A Summer Afternoon

On the heels of a 3-day migraine, toddler finally over the cranky rash-virus, no plans with friends, no additional children to care for, no essay due, no freelance project, just emails to answer. A blank white calendar square. The to-do list, half on paper, half in my head, is forgotten. Struggling to wean, big fat milk ducts bulging and achey. She naps briefly, then we head to the playground, where she races to the swings, cherub-cheeked smile under the brim of her hat, whooshing through the air. I capture the swing and say “1-2-3 blast off!” before releasing it. She laughs and laughs. Running, sliding, exploring. Her legs, longer now, climb with greater ease. My wobbly baby is suddenly surefooted. Suddenly, suddenly, that’s how they evolve. She scrambles up some steps and has her face in what appears to be poison ivy or sumac before I can reach her, so that decides it. We head home where I sit her on the counter and rub the last of the Tecnu soap all over her cheeks and arms while she says, “It’s okay, mommy, don’t worry, I’ll protect you.” And then for good measure, I put her in the bath. And after the bath I squirt breastmilk, cure-all, on her face and she laughs, “milk sprinkler!” We take a long walk in the hot sun with her new trike and she practices pedaling. Eventually, eventually, we arrive at the ice cream shop. I get chocolate and she gets vanilla and we share. The day’s delicious sweet spot. Both of us covered in sticky ice cream drips. When it’s time to go, she’d like to stay. Coaxing doesn’t work. I carry her a bit as she wails, then set her back down on the trike, where she continues to wail under the bright sun for the entire 30 or 40 minutes it takes to slowly walk home. And then it’s okay. We drink water. Her big brown eyes, they kill me. Her wispy hair. I kiss her cheeks and her neck, smell of baby and sweet sweat and ice cream. So in love, so in love with my girl.

That was the afternoon, lovely and exhausting. I wonder, does it sound like nothing? And then I think, who cares? I know if I read this three years from now, I’ll be grateful to my younger self for trying to the find the words, for taking the time to describe it, for capturing a slice of day in all its tiny glory.

(Post 203 of 365)

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Egret


Because I didn’t finish the long post I began this morning. Because I let the summer day take me where it wished. To the water. Big waves churning and breaking. My little girl running straight in. I chased her down the sandy shore and twirled her in the air. While her dad took pictures of birds and pictures of us. Eventually we drifted up from the beach and found ourselves at dinner at my dad and stepmom’s. Swirls of conversation while she ran joyfully in the grass. I’ve kept away from the news. I’ve blanketed us in the humid air. We look up at the egret gliding toward Charles Island. The curved neck and long feet, white wings stretched soundless with intention.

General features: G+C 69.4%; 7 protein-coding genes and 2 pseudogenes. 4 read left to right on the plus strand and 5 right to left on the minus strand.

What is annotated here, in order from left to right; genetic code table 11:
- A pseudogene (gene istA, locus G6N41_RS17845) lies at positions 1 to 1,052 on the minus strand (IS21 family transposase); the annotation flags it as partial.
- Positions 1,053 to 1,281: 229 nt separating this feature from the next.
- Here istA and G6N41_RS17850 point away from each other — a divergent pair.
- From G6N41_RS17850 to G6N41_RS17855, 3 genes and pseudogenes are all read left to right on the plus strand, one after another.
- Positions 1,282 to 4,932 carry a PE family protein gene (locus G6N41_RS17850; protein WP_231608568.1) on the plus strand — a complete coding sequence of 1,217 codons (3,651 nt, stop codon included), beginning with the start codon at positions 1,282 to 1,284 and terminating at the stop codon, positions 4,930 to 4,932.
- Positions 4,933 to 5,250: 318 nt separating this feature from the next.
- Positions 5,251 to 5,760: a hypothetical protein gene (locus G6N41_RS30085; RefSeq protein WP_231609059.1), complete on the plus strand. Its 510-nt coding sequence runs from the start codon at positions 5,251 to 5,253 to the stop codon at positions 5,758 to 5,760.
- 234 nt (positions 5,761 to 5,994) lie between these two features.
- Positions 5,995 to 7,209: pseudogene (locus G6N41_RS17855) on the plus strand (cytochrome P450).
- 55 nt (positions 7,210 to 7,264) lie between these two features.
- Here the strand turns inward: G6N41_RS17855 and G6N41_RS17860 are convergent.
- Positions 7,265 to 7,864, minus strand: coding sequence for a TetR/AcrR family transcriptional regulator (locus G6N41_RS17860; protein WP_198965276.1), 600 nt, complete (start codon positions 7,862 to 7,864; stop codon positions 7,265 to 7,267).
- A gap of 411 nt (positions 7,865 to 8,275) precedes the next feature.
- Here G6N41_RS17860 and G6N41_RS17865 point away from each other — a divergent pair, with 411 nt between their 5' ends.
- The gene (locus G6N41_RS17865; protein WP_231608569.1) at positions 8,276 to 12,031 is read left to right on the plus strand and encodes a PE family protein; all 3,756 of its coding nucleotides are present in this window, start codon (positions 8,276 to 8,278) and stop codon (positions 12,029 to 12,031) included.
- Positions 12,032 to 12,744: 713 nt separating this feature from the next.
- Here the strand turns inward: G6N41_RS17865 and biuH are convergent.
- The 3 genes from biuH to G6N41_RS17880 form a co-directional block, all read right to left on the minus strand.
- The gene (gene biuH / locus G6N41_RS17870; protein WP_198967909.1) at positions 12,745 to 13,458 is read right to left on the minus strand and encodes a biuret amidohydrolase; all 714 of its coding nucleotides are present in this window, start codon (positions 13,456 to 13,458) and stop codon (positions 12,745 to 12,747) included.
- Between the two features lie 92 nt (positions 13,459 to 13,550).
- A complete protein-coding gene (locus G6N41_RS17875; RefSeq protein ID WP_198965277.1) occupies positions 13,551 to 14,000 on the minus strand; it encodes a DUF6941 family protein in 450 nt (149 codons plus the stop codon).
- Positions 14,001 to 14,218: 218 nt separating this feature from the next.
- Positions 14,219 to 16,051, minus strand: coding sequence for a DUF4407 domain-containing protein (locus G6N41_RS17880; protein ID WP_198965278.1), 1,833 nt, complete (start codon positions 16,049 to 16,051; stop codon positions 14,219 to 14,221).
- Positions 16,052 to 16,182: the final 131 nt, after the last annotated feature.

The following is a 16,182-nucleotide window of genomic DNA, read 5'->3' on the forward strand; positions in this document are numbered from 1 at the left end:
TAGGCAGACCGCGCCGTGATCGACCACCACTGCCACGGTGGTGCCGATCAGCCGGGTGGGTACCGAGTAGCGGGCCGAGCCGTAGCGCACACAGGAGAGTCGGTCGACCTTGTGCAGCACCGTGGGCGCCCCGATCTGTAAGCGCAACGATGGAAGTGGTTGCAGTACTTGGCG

(Post 171 of 365)

Ordinary Moments

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These ordinary moments. My toddler lets in the cat. Downpour washes out the humid air. Thunder sends her running with glee, announcing, “Fireworks, mama! Come see!”

(Post 170 of 365)

The Work of Happiness

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My inspiring writer friend Rachel turned my attention to May Sarton this morning and started this first day of summer on the perfect note.

A poem to keep like a prayer, rote, repeated, known.

The Work of Happiness
By May Sarton

I thought of happiness, how it is woven
Out of the silence in the empty house each day
And how it is not sudden and it is not given
But is creation itself like the growth of a tree.
No one has seen it happen, but inside the bark
Another circle is growing in the expanding ring.
No one has heard the root go deeper in the dark,
But the tree is lifted by this inward work
And its plumes shine, and its leaves are glittering.

So happiness is woven out of the peace of hours
And strikes its roots deep in the house alone:
The old chest in the corner, cool waxed floors,
White curtains softly and continually blown
As the free air moves quietly about the room;
A shelf of books, a table, and the white-washed wall—
These are the dear familiar gods of home,
And here the work of faith can best be done,
The growing tree is green and musical.

For what is happiness but growth in peace,
The timeless sense of time when furniture
Has stood a life’s span in a single place,
And as the air moves, so the old dreams stir
The shining leaves of present happiness?
No one has heard thought or listened to a mind,
But where people have lived in inwardness
The air is charged with blessing and does bless;
Windows look out on mountains and the walls are kind.

(Post 154 of 365)

The Salt Marsh Smells Like Home: 14/365

I grew up next to a salt marsh. Tall grass and cattails, a muddy bottom estuary that filled and receded with the tide, meandering toward the town harbor. Low tide on summer nights, the breeze kicks up briny and strong. Good salt air. That is the smell of home.

As a girl I’d play behind the neighbor’s house, where the woods met the edge of the marsh. The trees made a canopy, dappled sunlight falling on a shallow pool of water surrounded by skunk cabbage and rocks. A small wood plank stretched between rocks allowing passage over the water. I’d hop from rock to rock, balance across the plank, poke the mud with a long stick, and make up stories out loud. I didn’t like to share that place. I preferred to be there alone, dreaming my words out loud to myself, Sarah, Queen of the Skunk Cabbage.